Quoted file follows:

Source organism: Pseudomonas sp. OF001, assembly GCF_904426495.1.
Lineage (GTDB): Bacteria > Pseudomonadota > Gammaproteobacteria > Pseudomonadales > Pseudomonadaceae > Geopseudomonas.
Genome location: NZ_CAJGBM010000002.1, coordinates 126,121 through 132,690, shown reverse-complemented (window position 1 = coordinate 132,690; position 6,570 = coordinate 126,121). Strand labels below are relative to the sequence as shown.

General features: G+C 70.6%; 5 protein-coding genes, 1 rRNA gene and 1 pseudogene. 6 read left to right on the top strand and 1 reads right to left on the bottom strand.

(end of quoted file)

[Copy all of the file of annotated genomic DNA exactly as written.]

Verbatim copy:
Source organism: Pseudomonas sp. OF001, assembly GCF_904426495.1.
Lineage (GTDB): Bacteria > Pseudomonadota > Gammaproteobacteria > Pseudomonadales > Pseudomonadaceae > Geopseudomonas.
Genome location: NZ_CAJGBM010000002.1, coordinates 126,121 through 132,690, shown reverse-complemented (window position 1 = coordinate 132,690; position 6,570 = coordinate 126,121). Strand labels below are relative to the sequence as shown.

General features: G+C 70.6%; 5 protein-coding genes, 1 rRNA gene and 1 pseudogene. 6 read left to right on the top strand and 1 reads right to left on the bottom strand.